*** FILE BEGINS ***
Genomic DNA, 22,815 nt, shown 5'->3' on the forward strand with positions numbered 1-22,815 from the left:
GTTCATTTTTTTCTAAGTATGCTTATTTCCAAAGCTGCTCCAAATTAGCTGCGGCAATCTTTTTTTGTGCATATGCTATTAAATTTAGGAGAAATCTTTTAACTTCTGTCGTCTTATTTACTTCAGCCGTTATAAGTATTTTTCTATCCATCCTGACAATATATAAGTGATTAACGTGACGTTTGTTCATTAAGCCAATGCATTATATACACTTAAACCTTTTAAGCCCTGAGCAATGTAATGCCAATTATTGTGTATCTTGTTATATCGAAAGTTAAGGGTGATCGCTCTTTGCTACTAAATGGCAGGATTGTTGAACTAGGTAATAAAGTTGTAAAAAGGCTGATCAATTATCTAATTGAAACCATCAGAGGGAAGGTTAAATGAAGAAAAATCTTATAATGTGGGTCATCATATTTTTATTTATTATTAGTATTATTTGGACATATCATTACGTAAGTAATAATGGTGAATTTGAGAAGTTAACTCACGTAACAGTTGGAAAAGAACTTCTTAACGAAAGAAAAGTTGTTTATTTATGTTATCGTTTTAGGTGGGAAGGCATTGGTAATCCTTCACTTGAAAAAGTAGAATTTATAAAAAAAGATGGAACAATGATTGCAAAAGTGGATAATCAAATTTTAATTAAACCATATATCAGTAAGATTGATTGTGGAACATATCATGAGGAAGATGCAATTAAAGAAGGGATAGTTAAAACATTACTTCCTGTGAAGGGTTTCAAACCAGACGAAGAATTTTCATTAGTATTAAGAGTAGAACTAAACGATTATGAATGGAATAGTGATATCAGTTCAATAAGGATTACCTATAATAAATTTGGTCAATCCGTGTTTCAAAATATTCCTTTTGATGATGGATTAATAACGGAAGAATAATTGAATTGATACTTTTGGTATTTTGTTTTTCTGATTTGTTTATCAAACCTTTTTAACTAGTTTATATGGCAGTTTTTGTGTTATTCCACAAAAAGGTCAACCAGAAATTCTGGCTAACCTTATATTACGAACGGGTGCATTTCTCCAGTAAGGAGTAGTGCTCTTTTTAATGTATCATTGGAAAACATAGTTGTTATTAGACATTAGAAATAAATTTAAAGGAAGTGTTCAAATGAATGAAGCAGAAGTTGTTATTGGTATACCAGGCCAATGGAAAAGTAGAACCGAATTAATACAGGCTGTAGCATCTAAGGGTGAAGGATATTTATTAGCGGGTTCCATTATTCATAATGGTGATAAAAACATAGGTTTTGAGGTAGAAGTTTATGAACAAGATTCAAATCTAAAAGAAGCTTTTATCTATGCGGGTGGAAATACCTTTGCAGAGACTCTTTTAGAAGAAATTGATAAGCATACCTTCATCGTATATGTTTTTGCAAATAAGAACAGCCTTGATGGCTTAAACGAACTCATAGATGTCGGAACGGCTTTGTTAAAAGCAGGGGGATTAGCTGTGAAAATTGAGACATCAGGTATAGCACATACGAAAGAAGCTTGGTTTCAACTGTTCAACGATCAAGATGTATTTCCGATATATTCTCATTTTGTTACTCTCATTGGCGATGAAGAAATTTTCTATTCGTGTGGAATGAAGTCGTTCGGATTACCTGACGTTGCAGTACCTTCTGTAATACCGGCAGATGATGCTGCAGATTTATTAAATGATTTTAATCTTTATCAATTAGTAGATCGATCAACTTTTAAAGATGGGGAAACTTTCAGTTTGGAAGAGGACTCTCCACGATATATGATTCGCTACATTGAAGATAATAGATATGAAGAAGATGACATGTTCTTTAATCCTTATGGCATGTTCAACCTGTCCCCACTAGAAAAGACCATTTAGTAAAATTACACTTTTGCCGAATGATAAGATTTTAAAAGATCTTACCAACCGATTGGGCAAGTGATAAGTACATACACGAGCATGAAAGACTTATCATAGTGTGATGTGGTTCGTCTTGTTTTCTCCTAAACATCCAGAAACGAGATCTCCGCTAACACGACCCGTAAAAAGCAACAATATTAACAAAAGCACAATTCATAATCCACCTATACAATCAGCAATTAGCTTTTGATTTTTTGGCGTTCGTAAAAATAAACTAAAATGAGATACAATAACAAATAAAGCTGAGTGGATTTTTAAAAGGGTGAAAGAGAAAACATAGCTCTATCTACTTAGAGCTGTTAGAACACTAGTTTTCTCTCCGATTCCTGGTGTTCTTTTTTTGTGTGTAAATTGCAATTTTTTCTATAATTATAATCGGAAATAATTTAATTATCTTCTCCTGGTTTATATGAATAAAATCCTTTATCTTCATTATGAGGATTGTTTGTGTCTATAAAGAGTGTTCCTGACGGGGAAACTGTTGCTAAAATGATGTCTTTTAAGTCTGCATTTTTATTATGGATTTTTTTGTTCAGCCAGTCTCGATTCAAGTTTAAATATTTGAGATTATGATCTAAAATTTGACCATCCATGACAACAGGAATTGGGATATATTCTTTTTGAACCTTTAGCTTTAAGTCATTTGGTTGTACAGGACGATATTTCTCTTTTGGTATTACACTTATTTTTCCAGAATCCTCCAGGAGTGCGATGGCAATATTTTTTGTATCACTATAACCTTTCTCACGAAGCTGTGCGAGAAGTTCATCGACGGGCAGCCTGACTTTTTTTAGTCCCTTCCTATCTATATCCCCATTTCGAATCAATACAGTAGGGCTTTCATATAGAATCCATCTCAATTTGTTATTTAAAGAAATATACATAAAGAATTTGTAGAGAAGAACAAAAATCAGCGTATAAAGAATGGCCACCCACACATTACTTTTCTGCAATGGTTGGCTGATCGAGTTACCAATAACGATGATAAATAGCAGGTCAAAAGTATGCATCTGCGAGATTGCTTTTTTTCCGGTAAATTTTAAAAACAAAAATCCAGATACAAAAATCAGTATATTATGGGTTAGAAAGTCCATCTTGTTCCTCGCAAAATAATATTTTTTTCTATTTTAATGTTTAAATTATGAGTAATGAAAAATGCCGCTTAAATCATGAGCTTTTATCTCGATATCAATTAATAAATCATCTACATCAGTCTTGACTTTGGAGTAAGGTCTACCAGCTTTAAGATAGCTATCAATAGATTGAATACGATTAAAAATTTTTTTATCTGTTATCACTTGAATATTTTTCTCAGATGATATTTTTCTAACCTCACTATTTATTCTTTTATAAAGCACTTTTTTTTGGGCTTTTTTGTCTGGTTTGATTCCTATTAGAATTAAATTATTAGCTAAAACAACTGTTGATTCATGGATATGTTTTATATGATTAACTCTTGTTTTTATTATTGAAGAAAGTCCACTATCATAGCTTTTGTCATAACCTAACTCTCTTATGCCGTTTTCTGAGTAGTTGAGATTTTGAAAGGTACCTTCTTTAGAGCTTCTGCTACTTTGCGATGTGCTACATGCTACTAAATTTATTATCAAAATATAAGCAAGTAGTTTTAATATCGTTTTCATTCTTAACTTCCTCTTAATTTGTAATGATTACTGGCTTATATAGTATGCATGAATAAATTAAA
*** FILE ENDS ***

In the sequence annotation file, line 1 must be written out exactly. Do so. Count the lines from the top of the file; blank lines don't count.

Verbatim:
Genomic DNA, 22,815 nt, shown 5'->3' on the forward strand with positions numbered 1-22,815 from the left: